I have previously discussed the use of phylogenetic networks to study the Complex hybridizations in wheat, due to the very reticulate evolutionary history. It seems that the situation for the other major world food source, rice, also requires network analysis, although this time introgression is the biological source of reticulation, rather than hybridization.
Jae Young Choi, Adrian E. Platts, Dorian Q. Fuller, Yue-Ie Hsing, Rod A. Wing, and Michael D. Purugganan (2017) The rice paradox: multiple origins but single domestication in Asian rice. Molecular Biology & Evolution 34: 969-979.
The authors note:
The Asian rice Oryza sativa is the world’s most important food crop, and is a staple for more than one-third of the world’s population. Oryza sativa is genetically differentiated into several groups, the main ones being japonica and indica, which have been considered as subspecies / subpopulations with distinct morphological and physiological characteristics
The origin of domesticated Asian rice has been a contentious topic, with conflicting evidence for either single or multiple domestication of this key crop species. We examined the evolutionary history of domesticated rice by analyzing de novo assembled genomes from domesticated rice and its wild progenitors. Our results indicate multiple origins, where each domesticated rice subpopulation (japonica, indica, and aus) arose separately from progenitor O. rufipogon and / or O. nivara.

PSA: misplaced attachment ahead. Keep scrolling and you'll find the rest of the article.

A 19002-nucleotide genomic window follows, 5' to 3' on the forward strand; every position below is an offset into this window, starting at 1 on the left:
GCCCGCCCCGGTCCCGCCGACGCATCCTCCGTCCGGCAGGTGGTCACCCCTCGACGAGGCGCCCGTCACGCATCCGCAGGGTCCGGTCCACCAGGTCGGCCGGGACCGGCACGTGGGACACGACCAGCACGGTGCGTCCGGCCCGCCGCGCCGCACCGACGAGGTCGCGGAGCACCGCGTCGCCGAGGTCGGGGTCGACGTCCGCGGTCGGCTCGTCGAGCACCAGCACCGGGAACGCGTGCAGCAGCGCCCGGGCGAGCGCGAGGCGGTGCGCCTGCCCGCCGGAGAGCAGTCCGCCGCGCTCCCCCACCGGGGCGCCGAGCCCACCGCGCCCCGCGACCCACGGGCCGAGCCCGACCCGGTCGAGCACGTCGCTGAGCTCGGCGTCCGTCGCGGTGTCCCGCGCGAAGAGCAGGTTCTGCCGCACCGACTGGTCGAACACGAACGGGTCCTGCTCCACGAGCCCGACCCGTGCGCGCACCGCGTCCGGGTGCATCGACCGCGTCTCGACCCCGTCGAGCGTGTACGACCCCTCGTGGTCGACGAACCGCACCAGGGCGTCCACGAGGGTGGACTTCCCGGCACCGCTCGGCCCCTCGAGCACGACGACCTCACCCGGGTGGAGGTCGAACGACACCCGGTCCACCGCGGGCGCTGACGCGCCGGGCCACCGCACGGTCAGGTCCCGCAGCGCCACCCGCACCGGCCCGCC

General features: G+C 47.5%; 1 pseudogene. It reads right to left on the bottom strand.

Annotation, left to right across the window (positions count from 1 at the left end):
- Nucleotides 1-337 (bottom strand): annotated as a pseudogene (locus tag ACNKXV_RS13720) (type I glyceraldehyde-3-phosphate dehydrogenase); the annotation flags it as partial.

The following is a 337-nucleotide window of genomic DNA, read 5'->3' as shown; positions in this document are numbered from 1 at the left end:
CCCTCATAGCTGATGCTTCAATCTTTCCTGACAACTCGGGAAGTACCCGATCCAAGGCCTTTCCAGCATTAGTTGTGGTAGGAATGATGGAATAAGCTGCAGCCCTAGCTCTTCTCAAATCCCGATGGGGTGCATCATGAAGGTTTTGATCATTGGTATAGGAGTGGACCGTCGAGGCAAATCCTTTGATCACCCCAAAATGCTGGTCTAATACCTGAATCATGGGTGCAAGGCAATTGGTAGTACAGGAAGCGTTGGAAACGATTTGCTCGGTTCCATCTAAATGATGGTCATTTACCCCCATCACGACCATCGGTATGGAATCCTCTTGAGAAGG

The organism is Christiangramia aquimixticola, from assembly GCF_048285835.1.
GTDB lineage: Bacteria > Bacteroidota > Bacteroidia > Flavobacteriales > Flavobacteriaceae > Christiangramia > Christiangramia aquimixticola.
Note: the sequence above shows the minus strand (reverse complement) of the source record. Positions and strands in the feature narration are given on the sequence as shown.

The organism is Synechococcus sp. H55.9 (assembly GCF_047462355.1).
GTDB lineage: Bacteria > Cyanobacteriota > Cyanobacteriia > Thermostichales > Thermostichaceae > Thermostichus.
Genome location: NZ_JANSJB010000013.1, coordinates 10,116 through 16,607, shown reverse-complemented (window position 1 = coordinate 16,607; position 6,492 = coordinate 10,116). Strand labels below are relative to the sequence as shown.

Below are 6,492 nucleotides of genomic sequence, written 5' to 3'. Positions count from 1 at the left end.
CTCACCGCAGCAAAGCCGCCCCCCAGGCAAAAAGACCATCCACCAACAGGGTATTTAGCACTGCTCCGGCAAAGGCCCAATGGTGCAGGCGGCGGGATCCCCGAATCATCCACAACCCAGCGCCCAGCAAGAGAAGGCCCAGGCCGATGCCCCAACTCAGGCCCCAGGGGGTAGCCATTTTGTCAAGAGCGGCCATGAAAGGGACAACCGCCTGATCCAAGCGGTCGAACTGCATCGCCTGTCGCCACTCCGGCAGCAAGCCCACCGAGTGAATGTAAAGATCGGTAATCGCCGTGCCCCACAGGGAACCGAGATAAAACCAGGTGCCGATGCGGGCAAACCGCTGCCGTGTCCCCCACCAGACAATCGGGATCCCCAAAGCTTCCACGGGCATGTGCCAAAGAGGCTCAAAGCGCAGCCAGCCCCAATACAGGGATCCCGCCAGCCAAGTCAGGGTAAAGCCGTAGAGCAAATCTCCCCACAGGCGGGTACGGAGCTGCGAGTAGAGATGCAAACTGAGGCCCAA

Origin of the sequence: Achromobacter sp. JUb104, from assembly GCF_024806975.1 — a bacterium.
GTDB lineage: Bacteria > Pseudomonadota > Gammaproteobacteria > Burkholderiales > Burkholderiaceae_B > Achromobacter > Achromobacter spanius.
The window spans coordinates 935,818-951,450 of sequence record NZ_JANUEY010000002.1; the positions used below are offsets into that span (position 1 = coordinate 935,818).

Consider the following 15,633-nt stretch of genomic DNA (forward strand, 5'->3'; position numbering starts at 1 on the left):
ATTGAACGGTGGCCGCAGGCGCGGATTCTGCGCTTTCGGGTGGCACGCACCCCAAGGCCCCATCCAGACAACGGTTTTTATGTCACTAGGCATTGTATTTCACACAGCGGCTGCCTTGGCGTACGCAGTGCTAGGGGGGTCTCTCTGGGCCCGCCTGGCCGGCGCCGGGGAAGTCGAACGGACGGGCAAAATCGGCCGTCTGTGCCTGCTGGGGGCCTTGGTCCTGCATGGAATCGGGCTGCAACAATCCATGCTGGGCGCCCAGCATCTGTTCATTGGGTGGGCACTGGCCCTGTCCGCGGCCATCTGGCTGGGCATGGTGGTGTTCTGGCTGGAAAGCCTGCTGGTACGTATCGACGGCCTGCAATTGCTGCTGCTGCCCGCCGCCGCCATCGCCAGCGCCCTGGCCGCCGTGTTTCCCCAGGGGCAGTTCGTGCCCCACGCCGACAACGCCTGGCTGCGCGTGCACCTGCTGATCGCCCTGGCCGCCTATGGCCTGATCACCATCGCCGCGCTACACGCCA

We also show that there is significant gene flow from japonica to both indica (c. 17%) and aus (c. 15%), which led to the transfer of domestication alleles from early-domesticated japonica to proto-indica and proto-aus populations. Our results provide support for a model in which different rice subspecies had separate origins, but that de novo domestication occurred only once, in O. sativa ssp. japonica, and introgressive hybridization from early japonica to proto-indica and proto-aus led to domesticated indica and aus rice.Similar reticulation histories have, of course, been reported for most domesticated organisms (see Are phylogenetic trees useful for domesticated organisms?), including dogs, cattle, horses, sheep, grapes, etc.